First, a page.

Assessing knwoledge and skills

Competence includes two components:

  • Knowledge (‘know‑how’); and

  • Skills (‘can‑do’).

These components will be assessed differently, so different kinds of adjustments will be required for each.

Knowledge is usually assessed through written or oral, short‑answer tests where assessors determine the extent of the learner’s knowledge. You may consider the following for a learner with disability:

  • ask questions orally instead of in a written format;

  • employ the services of a reader, interpreter or scribe;

  • provide equipment such as text enlargers, image enhancers, voice synthesisers, voice recorders, specialised software or special furniture;

  • give the learner more time to complete the assessment;

  • allocate a different time for completion of the assessment; and/or

  • offer a separate, quiet room.

These adjustments make the process of understanding the question and responding appropriately less threatening for the learner, but they do not alter the thought processes the learner has to go through to demonstrate their knowledge.

Skills are important in VET and assessment must reflect the application of each skill in a real or simulated workplace. Skills are usually work‑related, hands‑on activities, where how much time is taken can also be a work‑relevant requirement. When making reasonable adjustment with respect to the assessment of skills, you should consider workplace modifications that might reasonably be expected in industry and whether the learner can perform the required skill in workplace‑like conditions.

To identify reasonable modifications to a workplace, consultation with industry to identify the modifications needed to provide access to assessment for learners with disability will need to be conducted. Consultation has a second benefit in that it informs and encourages industry to recognise the potential of learners with disability as prospective employees. In some cases, there may be no reasonable workplace modification that will preserve the integrity of the competency.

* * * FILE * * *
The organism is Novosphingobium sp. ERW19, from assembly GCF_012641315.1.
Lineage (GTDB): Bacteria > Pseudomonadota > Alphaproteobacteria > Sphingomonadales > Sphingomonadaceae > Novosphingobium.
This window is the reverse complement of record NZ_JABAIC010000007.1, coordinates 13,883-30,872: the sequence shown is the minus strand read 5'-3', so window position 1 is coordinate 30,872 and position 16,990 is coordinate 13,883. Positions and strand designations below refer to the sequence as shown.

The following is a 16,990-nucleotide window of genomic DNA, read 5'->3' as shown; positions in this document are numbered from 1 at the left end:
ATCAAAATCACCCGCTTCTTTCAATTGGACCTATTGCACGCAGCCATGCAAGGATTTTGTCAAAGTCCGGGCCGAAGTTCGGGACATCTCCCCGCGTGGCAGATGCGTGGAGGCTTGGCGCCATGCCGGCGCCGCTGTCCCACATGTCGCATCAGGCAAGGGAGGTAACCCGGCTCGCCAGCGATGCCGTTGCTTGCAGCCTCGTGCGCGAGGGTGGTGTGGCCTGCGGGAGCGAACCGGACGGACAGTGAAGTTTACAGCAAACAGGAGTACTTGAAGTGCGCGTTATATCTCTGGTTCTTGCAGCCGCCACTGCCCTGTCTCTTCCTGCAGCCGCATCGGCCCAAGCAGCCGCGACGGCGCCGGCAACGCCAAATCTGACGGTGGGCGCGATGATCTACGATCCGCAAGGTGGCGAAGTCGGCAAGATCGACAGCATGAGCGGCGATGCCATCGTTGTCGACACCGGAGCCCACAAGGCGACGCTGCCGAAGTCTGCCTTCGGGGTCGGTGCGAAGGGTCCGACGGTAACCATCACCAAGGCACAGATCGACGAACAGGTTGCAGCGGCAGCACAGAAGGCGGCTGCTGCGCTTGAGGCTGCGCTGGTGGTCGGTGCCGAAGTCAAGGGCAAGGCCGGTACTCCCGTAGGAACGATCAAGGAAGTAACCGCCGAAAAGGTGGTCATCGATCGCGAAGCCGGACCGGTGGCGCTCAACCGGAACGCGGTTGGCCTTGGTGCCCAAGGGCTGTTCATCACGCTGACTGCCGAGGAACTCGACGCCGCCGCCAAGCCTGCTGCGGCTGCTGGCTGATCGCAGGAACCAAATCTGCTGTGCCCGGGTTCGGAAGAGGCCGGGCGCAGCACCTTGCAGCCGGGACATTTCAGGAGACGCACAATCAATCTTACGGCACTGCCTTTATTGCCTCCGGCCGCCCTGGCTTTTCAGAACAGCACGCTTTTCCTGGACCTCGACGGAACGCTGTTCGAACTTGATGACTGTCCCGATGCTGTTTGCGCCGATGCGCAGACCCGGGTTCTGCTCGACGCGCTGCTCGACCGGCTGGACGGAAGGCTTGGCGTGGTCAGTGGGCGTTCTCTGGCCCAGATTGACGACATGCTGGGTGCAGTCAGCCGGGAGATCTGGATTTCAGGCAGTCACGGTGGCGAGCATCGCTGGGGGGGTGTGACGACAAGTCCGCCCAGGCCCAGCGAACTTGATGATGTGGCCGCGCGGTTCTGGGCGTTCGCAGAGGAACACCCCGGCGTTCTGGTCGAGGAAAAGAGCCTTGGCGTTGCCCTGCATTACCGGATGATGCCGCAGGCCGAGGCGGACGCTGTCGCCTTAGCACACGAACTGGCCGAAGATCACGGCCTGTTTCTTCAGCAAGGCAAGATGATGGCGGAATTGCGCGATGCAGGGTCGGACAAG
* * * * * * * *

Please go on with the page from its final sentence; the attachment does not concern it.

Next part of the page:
Learners who face this situation need to be counselled about this, so that if they decide to go ahead with the training, they fully understand their prospects for successful assessment and certification.

CASE STUDY 1:

A learner with paraplegia who uses a wheelchair wanted to undertake a qualification in the timber trades area. It was immediately evident that there were some parts of the training that would present barriers due to issues of physical mobility, predominantly in the workshop environment.

It was decided that a meeting, centred on determining the learner’s abilities and individual requirements in relation to the training, and involving a number of relevant key stakeholders, would be held in the workshop of the timber trades area. The workshop was the perfect place to hold the meeting in order that the learner could physically demonstrate what they[1] were and were not able to undertake in the environment in which they would undertake their training, if enrolled. The key stakeholders attending the meeting included: the learner, RTO trainer/assessor, specialist disability support agency staff including an employment and training coordinator, an occupational therapist, occupational health and safety expert and a disability consultant. While this may seem like a very large group, each person had a role to play, in terms of support for the learner as well as ensuring the practical aspects of the adjustments.

The learner was given the opportunity to have a ‘test run’ using the various types of equipment that they would be required to use if undertaking the training. They did this in the presence of those best qualified to determine if they were able to do so in such a way that they did not present a risk to themselves or other learners participating in the training environment. Some of the equipment was not a problem to use. Other equipment presented workplace health and safety (WHS) risks that could be overcome with modifications and some equipment was just not an option due to the WHS risks.